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Putin foe freed from prison 1 day into 5-year sentence

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AFP/Getty Images
Russia's top opposition leader Alexei Navalny hugs his wife Yulia in the courtroom in Kirov on July 19, 2013. A Russian court on Friday unexpectedly freed protest leader Alexei Navalny pending his appeal against a five-year sentence on embezzlement charges, after his jailing prompted thousands to take to the streets in protest. The judge in the northern city of Kirov ruled that keeping President Vladimir Putin's top opponent in custody would deprive him of his right to stand in mayoral elections in Moscow on September 8. AFP PHOTO/YEVGENY FELDMANYEVGENY FELDMAN/AFP/Getty Images

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By The Associated Press
Friday, July 19, 2013, 5:48 p.m.
 

KIROV, Russia — A court's abrupt decision Friday to release Russia's most charismatic opposition leader less than a day after handing him a five-year prison sentence appears to reflect confusion in President Vladimir Putin's inner circle about how to deal with its No. 1 foe.

Even more, it makes clear that the Kremlin is far from a monolith. The surprising about-face involving Alexei Navalny highlights an open rift between factions in Putin's government that could be as unsettling for the leadership as any opposition figure, experts say.

In an unusual move, prosecutors themselves had requested that Navalny, an anti-corruption blogger and Moscow mayoral candidate, be let go pending appeal just a few hours after he was led out of the courtroom in handcuffs following an embezzlement conviction that was widely seen as unfair.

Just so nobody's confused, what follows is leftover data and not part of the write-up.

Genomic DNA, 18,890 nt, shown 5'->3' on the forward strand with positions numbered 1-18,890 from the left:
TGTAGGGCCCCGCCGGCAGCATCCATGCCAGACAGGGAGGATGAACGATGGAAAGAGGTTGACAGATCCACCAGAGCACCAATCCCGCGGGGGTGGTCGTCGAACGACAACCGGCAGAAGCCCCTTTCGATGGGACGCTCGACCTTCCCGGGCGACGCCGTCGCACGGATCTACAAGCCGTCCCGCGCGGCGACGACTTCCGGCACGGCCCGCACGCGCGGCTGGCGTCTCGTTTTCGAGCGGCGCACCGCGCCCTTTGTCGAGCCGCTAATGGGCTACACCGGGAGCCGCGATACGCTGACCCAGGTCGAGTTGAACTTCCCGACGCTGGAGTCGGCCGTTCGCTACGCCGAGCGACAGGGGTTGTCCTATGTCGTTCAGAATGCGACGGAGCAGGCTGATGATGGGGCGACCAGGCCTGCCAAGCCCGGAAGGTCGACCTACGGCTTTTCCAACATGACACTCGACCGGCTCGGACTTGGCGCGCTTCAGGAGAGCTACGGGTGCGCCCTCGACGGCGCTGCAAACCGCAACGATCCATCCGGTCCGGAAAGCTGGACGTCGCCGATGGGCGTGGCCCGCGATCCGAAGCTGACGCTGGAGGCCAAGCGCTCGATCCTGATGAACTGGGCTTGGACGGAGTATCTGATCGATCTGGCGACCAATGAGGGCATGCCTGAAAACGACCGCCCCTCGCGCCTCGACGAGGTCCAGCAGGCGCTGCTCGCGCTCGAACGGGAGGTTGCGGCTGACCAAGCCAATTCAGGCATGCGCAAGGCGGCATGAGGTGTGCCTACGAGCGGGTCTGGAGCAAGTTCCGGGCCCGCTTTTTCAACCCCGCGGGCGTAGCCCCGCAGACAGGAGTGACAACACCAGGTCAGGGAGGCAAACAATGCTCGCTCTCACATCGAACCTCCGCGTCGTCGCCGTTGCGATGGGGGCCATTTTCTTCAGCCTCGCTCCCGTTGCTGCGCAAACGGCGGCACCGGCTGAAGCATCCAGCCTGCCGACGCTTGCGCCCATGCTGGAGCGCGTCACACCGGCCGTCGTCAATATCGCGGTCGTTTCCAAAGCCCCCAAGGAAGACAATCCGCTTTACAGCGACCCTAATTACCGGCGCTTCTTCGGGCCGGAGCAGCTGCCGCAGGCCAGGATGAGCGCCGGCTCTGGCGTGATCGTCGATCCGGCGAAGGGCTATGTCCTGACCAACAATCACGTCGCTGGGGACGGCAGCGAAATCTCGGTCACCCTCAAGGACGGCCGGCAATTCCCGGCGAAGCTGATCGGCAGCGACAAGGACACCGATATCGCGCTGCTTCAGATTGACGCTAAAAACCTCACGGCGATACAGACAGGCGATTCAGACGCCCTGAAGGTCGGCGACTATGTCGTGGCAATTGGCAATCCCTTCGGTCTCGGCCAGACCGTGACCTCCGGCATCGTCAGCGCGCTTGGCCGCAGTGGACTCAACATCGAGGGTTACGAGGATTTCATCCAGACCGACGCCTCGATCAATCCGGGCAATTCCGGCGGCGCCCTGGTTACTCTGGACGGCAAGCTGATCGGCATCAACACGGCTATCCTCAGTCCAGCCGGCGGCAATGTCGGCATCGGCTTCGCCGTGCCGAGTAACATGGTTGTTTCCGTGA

Thousands of Navalny's supporters on Thursday gathered around Moscow's Manezhnaya Square outside the Kremlin for an unsanctioned protest of what they called a politically motivated ruling, chanting “Freedom!” and “Putin is a thief!” in open defiance of the authorities.

Navalny credited the protesters with his release, telling reporters on Friday that his conviction and sentence “had been vetted by the presidential administration ... but when people came out on Manezhnaya, they rushed to go back on that decision.”

Analysts saw Navalny's sudden release as likely reflecting arguments within the Kremlin about how to respond to his popularity. He has earned rock-star status among his urban middle-class supporters, even if he has little influence among everyday Russians.

They considered the move an attempt to lend legitimacy to the Sept. 8 mayoral vote widely expected to be won by a Kremlin-backed incumbent who resigned last month, forcing a snap election that would make challengers scramble to organize their campaigns.

While the leadership of Russia's law-enforcement agencies, referred to as “siloviki,” favor nipping the opposition in the bud, other Putin lieutenants promote a more subtle approach to dissent, said Alexei Makarkin, an analyst with the Moscow-based Center for Political Technologies, an independent think-tank.

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